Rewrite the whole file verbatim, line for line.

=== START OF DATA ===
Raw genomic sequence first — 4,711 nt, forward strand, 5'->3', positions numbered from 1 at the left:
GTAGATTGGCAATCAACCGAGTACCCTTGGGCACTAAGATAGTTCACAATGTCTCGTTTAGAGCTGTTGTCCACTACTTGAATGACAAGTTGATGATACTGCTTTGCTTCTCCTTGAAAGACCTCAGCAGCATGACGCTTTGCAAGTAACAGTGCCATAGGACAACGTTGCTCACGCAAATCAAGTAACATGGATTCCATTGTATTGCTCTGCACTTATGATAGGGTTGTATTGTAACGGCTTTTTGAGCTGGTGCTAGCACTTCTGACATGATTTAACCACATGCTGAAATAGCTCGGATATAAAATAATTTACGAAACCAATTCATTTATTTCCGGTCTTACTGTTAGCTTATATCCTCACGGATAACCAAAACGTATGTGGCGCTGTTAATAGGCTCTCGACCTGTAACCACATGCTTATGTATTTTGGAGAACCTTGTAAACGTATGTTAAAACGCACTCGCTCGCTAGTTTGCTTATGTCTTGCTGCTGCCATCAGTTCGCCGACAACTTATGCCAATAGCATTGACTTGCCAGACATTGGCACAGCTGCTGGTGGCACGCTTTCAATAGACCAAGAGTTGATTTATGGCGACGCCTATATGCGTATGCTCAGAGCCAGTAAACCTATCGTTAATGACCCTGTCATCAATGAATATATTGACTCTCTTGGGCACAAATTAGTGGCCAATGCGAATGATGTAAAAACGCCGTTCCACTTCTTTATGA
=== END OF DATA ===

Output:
Raw genomic sequence first — 4,711 nt, forward strand, 5'->3', positions numbered from 1 at the left:
GTAGATTGGCAATCAACCGAGTACCCTTGGGCACTAAGATAGTTCACAATGTCTCGTTTAGAGCTGTTGTCCACTACTTGAATGACAAGTTGATGATACTGCTTTGCTTCTCCTTGAAAGACCTCAGCAGCATGACGCTTTGCAAGTAACAGTGCCATAGGACAACGTTGCTCACGCAAATCAAGTAACATGGATTCCATTGTATTGCTCTGCACTTATGATAGGGTTGTATTGTAACGGCTTTTTGAGCTGGTGCTAGCACTTCTGACATGATTTAACCACATGCTGAAATAGCTCGGATATAAAATAATTTACGAAACCAATTCATTTATTTCCGGTCTTACTGTTAGCTTATATCCTCACGGATAACCAAAACGTATGTGGCGCTGTTAATAGGCTCTCGACCTGTAACCACATGCTTATGTATTTTGGAGAACCTTGTAAACGTATGTTAAAACGCACTCGCTCGCTAGTTTGCTTATGTCTTGCTGCTGCCATCAGTTCGCCGACAACTTATGCCAATAGCATTGACTTGCCAGACATTGGCACAGCTGCTGGTGGCACGCTTTCAATAGACCAAGAGTTGATTTATGGCGACGCCTATATGCGTATGCTCAGAGCCAGTAAACCTATCGTTAATGACCCTGTCATCAATGAATATATTGACTCTCTTGGGCACAAATTAGTGGCCAATGCGAATGATGTAAAAACGCCGTTCCACTTCTTTATGA